‘Exploiting – land, sea and space: Mineral superpower’ In the name of peace: A critical race to protect the depths and heights
Sarah Jane Fox
Resources Policy, 2022, vol. 79, issue C
The extraction of minerals from the land has invariably led to conflicts, including between nations. As our dependency on minerals intensifies so does the drive to seek these out and to exploit them, not just on the land but from the sea. The potential is that, despite opposition, deep sea mining could occur as earlier as 2023, yet we are still not prepared in respect to understanding the consequences to the planet – including the related geopolitics. Both the land and the sea have witnessed sovereignty creep, which could also be expanded to outer space. This research applies a triangulated approach, exploring the green (the land) the blue (the sea) and the black (outer space) and looks at lessons ‘we’ (humanity - as one united species) should be learning from today and our past. It predicts the likelihood of trouble ahead not just on Earth, on the land, but at sea and in space – with a return to an even colder (war) period, which is partly driven by acquiring mineral wealth and, also retaining, sovereign dominance.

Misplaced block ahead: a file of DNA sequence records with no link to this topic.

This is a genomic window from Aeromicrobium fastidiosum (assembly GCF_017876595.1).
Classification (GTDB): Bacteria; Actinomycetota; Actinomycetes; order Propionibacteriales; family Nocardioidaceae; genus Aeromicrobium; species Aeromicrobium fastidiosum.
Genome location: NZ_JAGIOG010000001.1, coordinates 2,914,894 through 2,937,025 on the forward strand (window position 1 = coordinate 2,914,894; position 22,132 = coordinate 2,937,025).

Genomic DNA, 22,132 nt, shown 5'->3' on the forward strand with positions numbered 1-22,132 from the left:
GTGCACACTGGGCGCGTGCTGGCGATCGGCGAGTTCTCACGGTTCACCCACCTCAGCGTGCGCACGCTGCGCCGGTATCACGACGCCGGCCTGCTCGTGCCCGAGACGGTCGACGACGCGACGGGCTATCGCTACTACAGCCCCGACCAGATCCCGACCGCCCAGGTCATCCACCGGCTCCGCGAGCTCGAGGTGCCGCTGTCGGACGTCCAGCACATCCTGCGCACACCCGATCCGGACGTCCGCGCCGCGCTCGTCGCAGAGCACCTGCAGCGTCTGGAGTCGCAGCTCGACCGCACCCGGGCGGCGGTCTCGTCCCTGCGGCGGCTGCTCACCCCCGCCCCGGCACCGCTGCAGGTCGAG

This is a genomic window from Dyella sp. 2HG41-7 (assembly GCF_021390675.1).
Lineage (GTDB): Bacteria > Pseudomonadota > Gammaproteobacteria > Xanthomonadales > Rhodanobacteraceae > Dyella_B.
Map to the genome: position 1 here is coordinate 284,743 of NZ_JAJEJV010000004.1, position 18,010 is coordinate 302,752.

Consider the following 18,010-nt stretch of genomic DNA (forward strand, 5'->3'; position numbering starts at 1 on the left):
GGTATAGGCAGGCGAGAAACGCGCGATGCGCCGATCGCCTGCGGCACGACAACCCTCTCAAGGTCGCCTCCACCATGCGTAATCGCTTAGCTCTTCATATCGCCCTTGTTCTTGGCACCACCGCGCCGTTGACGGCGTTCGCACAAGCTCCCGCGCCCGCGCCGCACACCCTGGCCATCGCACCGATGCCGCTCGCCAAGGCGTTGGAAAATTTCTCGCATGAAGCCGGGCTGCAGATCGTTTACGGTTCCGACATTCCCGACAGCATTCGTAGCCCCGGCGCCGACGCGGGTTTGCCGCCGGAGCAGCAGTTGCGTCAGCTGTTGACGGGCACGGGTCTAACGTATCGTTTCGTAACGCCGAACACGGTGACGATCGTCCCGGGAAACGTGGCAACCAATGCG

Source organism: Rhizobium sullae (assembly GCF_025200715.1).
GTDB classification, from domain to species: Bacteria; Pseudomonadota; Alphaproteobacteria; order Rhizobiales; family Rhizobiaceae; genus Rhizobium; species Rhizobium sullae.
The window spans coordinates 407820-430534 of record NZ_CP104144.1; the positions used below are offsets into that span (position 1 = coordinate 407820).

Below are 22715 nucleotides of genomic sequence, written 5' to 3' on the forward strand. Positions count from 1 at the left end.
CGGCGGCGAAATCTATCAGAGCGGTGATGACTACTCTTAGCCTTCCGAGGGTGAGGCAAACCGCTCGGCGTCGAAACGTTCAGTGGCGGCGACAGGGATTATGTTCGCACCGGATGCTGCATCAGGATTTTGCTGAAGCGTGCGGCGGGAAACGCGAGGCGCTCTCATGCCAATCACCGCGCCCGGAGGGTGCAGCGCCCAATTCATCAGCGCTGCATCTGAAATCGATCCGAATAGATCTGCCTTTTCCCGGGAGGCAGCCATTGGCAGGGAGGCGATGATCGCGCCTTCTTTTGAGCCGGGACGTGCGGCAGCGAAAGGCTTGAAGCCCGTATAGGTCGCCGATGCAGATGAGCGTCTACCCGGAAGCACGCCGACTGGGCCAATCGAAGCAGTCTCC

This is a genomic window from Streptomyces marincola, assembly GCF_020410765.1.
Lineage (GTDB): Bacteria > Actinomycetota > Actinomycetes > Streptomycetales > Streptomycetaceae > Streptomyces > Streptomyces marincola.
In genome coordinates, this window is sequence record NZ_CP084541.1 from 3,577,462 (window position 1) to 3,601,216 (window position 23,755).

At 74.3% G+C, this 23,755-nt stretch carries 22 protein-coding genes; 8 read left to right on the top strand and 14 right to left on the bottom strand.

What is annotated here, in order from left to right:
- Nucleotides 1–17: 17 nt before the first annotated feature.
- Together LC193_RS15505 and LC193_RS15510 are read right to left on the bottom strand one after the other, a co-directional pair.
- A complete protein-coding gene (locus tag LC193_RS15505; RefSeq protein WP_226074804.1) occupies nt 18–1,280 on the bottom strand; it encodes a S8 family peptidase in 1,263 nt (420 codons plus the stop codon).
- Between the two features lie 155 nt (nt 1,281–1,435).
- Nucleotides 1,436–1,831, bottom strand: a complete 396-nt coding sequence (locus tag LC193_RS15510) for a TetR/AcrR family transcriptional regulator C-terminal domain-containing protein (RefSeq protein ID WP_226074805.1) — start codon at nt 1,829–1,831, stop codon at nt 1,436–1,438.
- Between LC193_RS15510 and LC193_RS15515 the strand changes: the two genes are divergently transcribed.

Keywords: Mining; Deep-sea-mining; Outer space; Sovereignty; Peace/conflict; Security; Energy; Technology (search for similar items in EconPapers)
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Persistent link: https://EconPapers.repec.org/RePEc:eee:jrpoli:v:79:y:2022:i:c:s0301420722005098
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